Priority One:

The main purpose of our highest priority list is to make the student lab experience in some of our most popular labs more productive, educational, and positive. For example, it has been our experience that the CS majors taking EECS150 do not make adequate use of debugging tools, such as the HP 1651A Logic Analyzers and the dual mode Tektronix 2230 oscilloscopes, primarily due to the high complexity of the instruments and the limited previous exposure to instruments by those students. This makes teaching and implementation of debugging techniques very difficult, and the students spend too much of their time debugging their designs. Our goal is to replace the two complex instruments with the new, unique 54615D MSOs, which we have successfully tested with some CS students during the Summer. The course instructors are very much looking forward to developing new labs around the MSO, and, in working with HP's Colorado EMD, make the labs available to anyone on the web. The displaced 1651As will be welcomed with open hands by our EE students in upper division circuit labs.

All of our lower division students take EECS43, which stresses hands-on experiments. Due to space limitations, we loan out kits, including a Radio Shack Micronta DMM (with very high mortality rates!), and electronic robot kits for the students to take home. This has the added benefit in allowing the students to do some exploring and tinkering on their own time. This added freedom and flexibility, coupled with weekly 'Robot Parties', where students informally gather with faculty to share their experiences, is an important means of discovery and learning that often gets lost in a more structured lab environment. Even though many students get attached to their projects, the items are returned at the end of the semester, to be used again the following semester.

The hands-on experience is carried through to the Upper Division labs, where students are introduced to more advanced concepts, including lab automation. In EECS143, they design, build, and, using the HP SPA, analyze their ICs. The same SPA is used by EECS105, and we are currently facing a serious shortage of those, seriously affecting curriculum.

EECS1: Electrical Engineering - A First Course

Faculty in charge: Prof. White

Enrollment/year: 200

Description: This course is intended for freshmen who are majoring in (or who think they might like to major in) electrical engineering and computer science. The lecture component of the course is a survey of the major areas of the field. The laboratory component is a two hour per week, hands-on, opportunity to discover the tools of the trade.


EECS105: Microelectronic Devices and Circuits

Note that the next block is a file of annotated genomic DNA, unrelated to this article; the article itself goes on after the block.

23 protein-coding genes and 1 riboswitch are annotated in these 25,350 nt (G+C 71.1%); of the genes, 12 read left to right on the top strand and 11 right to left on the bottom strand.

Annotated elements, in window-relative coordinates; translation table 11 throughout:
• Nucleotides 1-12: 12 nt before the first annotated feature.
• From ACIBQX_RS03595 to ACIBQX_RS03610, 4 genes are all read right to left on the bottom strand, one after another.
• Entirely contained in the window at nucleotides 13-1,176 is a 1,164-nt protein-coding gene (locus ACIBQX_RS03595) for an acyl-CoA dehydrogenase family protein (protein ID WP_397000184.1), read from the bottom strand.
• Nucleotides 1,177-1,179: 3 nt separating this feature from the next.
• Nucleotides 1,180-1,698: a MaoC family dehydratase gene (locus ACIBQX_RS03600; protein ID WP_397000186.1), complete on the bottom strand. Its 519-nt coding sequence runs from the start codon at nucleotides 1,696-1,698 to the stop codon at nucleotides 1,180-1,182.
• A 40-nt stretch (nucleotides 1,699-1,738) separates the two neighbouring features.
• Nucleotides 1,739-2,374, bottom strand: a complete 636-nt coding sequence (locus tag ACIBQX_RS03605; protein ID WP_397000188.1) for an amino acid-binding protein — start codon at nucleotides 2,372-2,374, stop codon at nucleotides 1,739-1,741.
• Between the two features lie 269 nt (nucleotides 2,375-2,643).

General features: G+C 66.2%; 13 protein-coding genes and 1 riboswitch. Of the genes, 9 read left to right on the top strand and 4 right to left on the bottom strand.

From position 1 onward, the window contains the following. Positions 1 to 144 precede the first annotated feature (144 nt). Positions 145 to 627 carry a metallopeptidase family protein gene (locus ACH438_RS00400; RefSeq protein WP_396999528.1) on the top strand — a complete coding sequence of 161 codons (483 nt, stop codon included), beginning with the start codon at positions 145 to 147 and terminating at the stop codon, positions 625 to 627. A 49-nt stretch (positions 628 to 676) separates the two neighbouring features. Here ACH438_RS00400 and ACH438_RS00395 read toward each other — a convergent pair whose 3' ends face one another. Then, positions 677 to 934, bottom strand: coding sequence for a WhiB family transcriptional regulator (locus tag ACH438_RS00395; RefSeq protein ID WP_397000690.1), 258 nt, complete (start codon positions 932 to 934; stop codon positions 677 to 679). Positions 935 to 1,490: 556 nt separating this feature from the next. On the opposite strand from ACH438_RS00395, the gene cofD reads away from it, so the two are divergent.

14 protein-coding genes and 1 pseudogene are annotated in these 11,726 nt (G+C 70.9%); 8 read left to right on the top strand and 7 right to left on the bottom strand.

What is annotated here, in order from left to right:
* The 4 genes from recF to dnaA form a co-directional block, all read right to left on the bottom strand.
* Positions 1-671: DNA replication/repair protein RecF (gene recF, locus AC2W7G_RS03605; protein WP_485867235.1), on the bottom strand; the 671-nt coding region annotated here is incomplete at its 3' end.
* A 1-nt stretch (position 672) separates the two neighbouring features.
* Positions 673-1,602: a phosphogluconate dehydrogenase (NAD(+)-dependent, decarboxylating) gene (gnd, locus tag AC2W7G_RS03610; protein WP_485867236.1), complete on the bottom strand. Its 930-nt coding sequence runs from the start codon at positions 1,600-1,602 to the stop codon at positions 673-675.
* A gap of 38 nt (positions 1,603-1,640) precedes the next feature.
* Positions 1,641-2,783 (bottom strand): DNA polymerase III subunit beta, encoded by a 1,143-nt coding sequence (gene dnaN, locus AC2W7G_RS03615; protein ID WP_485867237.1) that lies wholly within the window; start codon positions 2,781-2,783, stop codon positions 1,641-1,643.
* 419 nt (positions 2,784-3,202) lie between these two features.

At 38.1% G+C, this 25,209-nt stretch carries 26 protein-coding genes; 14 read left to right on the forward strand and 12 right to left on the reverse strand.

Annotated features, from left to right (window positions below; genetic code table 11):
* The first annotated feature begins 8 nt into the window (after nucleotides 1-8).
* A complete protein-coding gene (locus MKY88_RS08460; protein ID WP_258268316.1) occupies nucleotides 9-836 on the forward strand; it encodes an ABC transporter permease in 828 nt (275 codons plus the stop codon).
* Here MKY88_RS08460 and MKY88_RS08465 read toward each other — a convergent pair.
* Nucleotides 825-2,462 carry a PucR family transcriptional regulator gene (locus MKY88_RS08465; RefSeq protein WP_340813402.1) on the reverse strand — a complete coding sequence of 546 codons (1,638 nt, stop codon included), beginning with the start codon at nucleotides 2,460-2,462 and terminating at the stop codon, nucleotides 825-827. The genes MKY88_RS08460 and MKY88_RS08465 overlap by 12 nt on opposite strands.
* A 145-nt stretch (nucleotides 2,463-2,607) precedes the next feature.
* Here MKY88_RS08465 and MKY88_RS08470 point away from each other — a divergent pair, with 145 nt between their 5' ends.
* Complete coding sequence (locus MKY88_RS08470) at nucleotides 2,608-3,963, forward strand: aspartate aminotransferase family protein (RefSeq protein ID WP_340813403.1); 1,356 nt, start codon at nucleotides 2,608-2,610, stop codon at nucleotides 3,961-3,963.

Faculty in charge: Prof. Rabaey

Enrollment/year: 280

Description: The course covers analysis of bipolar and MOS circuits, propagation delay and noise margins, dynamic logic concepts, regenerative logic circuits, and memories.

EECS143: Processing and design of Integrated Circuits

Faculty in charge: Profs. Cheung and Spanos

Enrollment/year: 80

Description: This clean room lab is very unique in the undergraduate curriculum. The students design, lay out, build and characterize simple semiconductor circuits, including a ring oscillator.

Currently, the above courses time share the use of a limited number of Hewlett Packard Semiconductor Parameter Analyzers. We have recently automated the characterization process in EECS143 to increase the efficiency of use of the SPAs, but still fall short in the larger EECS105 labs. EECS105 and EECS141 share the same lab space, and we are currently targeting the two labs for a major revision. Just a few weeks ago, we received 12 Hewlett Packard 54615B DSOs to replace the slower 100 MHz Tektronix analog scopes, and still need to replace the old Fluke DMMs, add PCs and put the new scopes on-line with the MSM/HPIB modules.

Equipment Requested:


EECS40, 40I, 41I, 43: Introduction to Electrical Engineering (Self-Study)

Faculty in charge: Profs. Howe, White

Enrollment/year: 400/year

This lab course covers passive circuit analysis, analog and digital building blocks and systems, semiconductor devices, and simple circuits.

We currently have over 200 take-home kits for the introductory courses, due to a shortage of lab space. The kits include some basic electronic active and passive components and either a Micronta DMM or VOM. The Micronta meters are not very rugged, and have been failing at a high rate. We are requesting hand-held meters that are better suited for such a harsh environment, both physical and electronic.

Equipment Requested:


EECS150: Components and Design Techniques for Digital Systems

Faculty in charge: Profs. Katz and Newton

Enrollment/year: 440

This extremely popular course covers basic building blocks and design methods to construct synchronous digital systems, logic families, finite state machines, and a substantial design project. The existing Tektronix 2230 oscilloscopes are difficult to use, are wearing out, and are not longer supported by the manufacturer. The Hewlett Packard 1651A logic analyzers that would be displaced would be welcomed by the EECS105 and EECS141 shared laboratory.

Equipment Requested:


EECS117: Electromagnetic Fields and Waves

Faculty in charge: Prof. Lieberman

Enrollment/year: 160

This introductory, junior/senior level course describes and analyzes phenomena in electromagnetic fields and waves from both the engineering applications and theoretical points of view. Upon completion, the student will have engineering intuition and analysis skills for treating pulses and sinusoidal signals on transmission lines, electrostatic and magnetostatic phenomena, plane wave scattering from surfaces, and simple radiating systems. EECS 117 would benefit greatly from the 8594E Spectrum Analyzer, which would be used to develop a new RF antenna experiment for the lab component of the course.